The resulting turmoil in the Republican Party will be needless and self-inflicted. The purported reasoning is for states other than the traditional New Hampshire and Iowa to gain importance in the process by leap-frogging to the head of the line, but surely those involved in this political scrum know full well that the other states’ jockeying for position will nullify whatever advantage is to be gained. What does this really accomplish?
It is this: it helps solidify whatever status a particular candidate has at this moment, rather than run the risk that over time another candidate will gain a better position before the primaries kick off in earnest. And what candidate stands to gain the most? Mitt Romney.
Romney has been running for president for over five years (or even longer, depending on your definition). Despite his long run and his sizeable war chest (ready to be augmented again by his own fortune), he just cannot break out of the 18-25% approval category, and he is buffeted by new events and players, with the Republican electorate constantly in favour of a new face rather than throwing in with him. His focus on Florida has been intense and he has a strong structure already in place there – and has for some time. This move of Florida cannot have been done without some sort of influence from the Romney camp. And now Nevada, right next to Utah and with a similar population, a strong Romney bastion as well. This has Mitt’s fingerprints all over it.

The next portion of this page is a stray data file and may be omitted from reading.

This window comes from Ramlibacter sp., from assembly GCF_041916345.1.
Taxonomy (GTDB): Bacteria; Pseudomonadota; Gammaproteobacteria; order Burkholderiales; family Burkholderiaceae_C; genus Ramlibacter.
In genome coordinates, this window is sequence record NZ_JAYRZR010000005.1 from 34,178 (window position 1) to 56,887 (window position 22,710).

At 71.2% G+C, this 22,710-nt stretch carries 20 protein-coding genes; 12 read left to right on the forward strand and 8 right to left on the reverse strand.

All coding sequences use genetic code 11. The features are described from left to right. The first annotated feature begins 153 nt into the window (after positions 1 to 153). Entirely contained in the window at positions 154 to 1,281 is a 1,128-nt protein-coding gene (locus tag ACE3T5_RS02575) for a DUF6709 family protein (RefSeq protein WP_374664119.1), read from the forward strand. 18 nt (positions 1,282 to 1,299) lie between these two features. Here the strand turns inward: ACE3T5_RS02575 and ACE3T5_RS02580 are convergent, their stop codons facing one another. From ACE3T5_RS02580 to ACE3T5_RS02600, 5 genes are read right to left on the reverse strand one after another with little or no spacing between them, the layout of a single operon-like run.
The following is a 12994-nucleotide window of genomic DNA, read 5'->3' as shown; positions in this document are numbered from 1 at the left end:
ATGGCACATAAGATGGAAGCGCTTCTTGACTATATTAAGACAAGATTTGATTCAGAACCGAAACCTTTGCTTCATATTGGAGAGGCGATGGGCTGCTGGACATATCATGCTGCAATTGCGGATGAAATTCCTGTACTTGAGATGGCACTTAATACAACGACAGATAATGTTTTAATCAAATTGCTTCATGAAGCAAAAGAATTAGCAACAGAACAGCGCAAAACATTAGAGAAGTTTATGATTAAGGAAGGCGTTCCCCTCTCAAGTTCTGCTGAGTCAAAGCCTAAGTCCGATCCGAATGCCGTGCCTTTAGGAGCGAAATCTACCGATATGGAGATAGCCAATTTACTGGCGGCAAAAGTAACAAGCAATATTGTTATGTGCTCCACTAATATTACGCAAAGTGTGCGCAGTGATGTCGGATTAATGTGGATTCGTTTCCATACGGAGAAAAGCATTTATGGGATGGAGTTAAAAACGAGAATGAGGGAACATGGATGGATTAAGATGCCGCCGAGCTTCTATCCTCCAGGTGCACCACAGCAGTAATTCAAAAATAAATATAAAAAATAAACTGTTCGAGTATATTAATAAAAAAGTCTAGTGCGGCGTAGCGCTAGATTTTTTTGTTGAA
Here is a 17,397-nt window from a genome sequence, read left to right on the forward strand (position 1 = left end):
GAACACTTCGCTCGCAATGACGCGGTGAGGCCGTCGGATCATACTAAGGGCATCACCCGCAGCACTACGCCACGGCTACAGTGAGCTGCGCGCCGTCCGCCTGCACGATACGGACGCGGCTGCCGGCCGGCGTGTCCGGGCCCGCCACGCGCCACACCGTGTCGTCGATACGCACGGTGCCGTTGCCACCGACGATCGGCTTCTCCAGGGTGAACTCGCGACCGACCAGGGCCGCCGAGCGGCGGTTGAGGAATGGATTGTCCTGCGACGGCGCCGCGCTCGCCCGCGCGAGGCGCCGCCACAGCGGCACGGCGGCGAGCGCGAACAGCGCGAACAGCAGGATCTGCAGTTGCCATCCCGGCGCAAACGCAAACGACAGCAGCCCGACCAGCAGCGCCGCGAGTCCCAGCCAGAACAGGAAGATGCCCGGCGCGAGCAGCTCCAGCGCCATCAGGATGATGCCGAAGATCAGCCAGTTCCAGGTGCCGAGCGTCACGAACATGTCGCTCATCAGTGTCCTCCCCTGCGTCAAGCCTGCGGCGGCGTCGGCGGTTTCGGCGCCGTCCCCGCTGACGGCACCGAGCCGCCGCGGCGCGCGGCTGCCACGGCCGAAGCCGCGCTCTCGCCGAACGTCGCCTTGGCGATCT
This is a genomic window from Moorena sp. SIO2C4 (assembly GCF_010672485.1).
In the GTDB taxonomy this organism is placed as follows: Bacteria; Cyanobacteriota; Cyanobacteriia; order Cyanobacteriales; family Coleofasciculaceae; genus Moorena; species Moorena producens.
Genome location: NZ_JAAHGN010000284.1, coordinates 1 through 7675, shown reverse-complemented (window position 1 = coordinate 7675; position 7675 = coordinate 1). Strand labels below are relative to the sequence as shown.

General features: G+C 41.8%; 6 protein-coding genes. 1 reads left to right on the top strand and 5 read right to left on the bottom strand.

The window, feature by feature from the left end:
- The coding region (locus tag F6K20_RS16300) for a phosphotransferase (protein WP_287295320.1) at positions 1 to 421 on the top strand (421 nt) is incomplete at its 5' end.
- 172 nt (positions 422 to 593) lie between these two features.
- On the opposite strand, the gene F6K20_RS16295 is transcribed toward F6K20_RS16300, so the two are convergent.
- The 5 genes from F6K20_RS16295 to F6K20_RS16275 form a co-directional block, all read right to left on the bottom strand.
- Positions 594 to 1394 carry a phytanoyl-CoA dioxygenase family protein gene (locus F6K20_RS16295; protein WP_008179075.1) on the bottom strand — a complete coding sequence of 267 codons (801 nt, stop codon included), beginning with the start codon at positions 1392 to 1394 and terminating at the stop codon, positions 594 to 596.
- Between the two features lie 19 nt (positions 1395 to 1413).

A few moments ago, Jon Huntsman, speaking with Megan Kelly on Fox News, said, “Basing it on the word that’s coming out of Nevada, that there was some involvement of the Romney campaign in terms of influencing its direction toward earlier in the queue.” Huntsman, former governor of Utah and trying to dip from the same deep well as Romney, must have some keen insight into the background of the movements in Nevada, and I believe the tea leaves are painted in place to make the reading that much easier.
The states and their Republican Party structures ultimately have nothing to gain and much to lose (such as penalized delegate blocs), and the only person to gain an advantage is Mitt Romney. This is his doing.